If you are in job search mode, you have probably uploaded your resume via a company’s Applicant Tracking System (ATS). An ATS is simply a software application that enables the electronic handling of recruitment needs and houses applications and resumes.

These systems are designed to aid in corporate compliance and to help recruiters sort swiftly through resumes. They also highlight candidates who are the best match for the position. The downsize is that candidates feel their experience is minimized, and feel as though they have been sucked into the infamous black hole of recruiting.

It is frustrating uploading resume after resume and not hearing back, so here are six tips to maximize the chance that your resume makes it through an ATS and ends up in the hiring manager’s hands.

Be keyword-driven.

The ATS algorithm scans for keywords that are based on the position description. It can also scan for information related to your work experience, expertise, and education. If the ATS determines that your resume is a good match for the position, it gives you a higher ranking. This ranking improves your chances of being seen by a recruiter and ultimately landing an interview. Another way that keywords come into play is if a recruiter is searching the ATS database for resumes, they will search using specific keywords.

If you are wondering how to demystify keywords, it’s not that hard. Turn to the description. Before you submit any resume, review the description, making special note of the requirements. Keywords are nothing more than those short phrases or words that are instrumental to the requirements of a job.

For example, let’s say that you see requirements such as:

  • Managing employee engagement surveys from concept to close and drive initiatives for improvement based on the results.
  • Managing exit interview process by evaluating trends and reporting data to CEO.
  • Leading the development and delivery of manager training activities.
  • Working with payroll and benefits within ADP Workforce Now.

The keywords would be employee engagement surveys, exit interviewing, evaluating and analyzing trends, manager training initiatives, payroll and benefits within ADP Workforce Now. If you have any exposure or expertise to those keywords that you have identified, they need to be written into your resume. If not, the ATS may not see you for a match for the requirements of the role.

But, please don’t try to trick it. That won’t go over well. Some applicants have tried to insert keywords and qualifications into their document via “white text” because the ATS can read the words but human readers are unable to read them. This behavior won’t work.

Keep the formatting simple.  

I have lost count of the number of resumes I have laid eyes upon so I can say that I appreciate seeing something new and unique. However, while applicant tracking systems have advanced and many can keep the same formatting and font, not all are advanced to do that. It’s best to keep a simple format to be on the safe side.

Watch your acronyms.

It is a good practice to spell out acronyms on your resume as least once while adding the acronym in parentheses. For example: Certified Public Accountant (CPA), Registered Nurse (RN), or Certified Defense Financial Manager (CDFM). You get the point. This way, you use the acronym later and the ATS will still be able to pick up on your specific certifications.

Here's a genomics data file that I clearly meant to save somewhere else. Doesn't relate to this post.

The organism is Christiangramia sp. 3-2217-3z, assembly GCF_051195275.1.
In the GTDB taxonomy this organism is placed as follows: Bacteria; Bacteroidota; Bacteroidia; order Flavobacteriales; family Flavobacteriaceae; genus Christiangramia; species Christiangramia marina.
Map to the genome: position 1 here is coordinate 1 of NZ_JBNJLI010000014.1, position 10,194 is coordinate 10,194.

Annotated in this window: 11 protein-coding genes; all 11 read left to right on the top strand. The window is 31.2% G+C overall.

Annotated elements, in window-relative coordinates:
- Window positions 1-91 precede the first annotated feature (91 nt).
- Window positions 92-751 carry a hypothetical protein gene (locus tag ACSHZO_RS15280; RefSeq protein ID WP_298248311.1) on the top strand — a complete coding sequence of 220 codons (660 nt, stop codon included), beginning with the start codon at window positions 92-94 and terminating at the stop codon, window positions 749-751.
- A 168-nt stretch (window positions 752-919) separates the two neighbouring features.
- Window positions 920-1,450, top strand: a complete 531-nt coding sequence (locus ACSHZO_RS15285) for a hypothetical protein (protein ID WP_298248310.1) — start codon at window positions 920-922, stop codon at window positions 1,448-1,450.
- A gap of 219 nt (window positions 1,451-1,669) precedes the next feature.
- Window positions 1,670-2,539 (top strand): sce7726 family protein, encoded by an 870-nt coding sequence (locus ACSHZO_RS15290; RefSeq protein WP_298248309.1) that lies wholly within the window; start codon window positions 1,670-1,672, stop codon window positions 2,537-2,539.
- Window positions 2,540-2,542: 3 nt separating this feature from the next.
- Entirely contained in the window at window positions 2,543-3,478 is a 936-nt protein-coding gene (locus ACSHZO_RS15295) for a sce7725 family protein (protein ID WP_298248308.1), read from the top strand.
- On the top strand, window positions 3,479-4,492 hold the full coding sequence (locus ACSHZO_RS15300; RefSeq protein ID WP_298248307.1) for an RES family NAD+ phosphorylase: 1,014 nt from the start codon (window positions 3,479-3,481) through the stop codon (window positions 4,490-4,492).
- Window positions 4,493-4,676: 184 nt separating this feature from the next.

Consider your job title.

You may fancy yourself as the Chief People Officer or Chief Heart Officer, but if you are applying to position with Human Resources in the title, you many want to use the more common term. If the ATS is looking specifically for “Human Resources,” in the title, they won’t find you if you are listed as the Chief Happiness Officer.

Have your cover letter on hand but…

Statistically, about half the hiring managers read a cover letter and the other 50% do not. Some research shows even less than 50% bother reading a cover letter. Go figure! No wonder it’s maddening for a job seeker. The rule of thumb is that if one is specifically requested, upload it. Otherwise, don’t stress about whether you should put one together if not required. Spend your time creating a stellar resume.

Be mindful of the hard requirements.

I would never tell people to stop applying to positions where you don’t meet 100% of the qualifications, however, be aware that many companies will review your resume based on the hard requirements of the role. This also includes the number of years of experience required. The ATS is designed to weed out applicants who do not have such things as a clearance, a certain clearance level, specific licenses, certifications or education. So, if you do not meet these requirements, you may be in for an uphill battle. We can debate the merits of this all day. In full disclosure, I have seen resumes make it to the hiring manager when all requirements are not met. However, the odds may not be in your favor. I’m not saying this to dampen anyone’s spirit, but rather to explain why you may not be contacted for interviews.

On a final note, the most important tip here is about keywords. Make it a point to identify the keywords before applying. If you’ve done it and they ask for it, your resume should spell that out. Otherwise, nobody will ever know.

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Jan Johnston Osburn is a Certified Career Coach and Organizational Consultant. Her organizational specialties are Talent Acquisition, Training, and Leadership Development. She holds a Master’s degree from the University of Buckingham, UK, and has certifications in Executive Coaching and Advanced Social Media. Her website is www.YourBestLifeTodayCoaching.Com .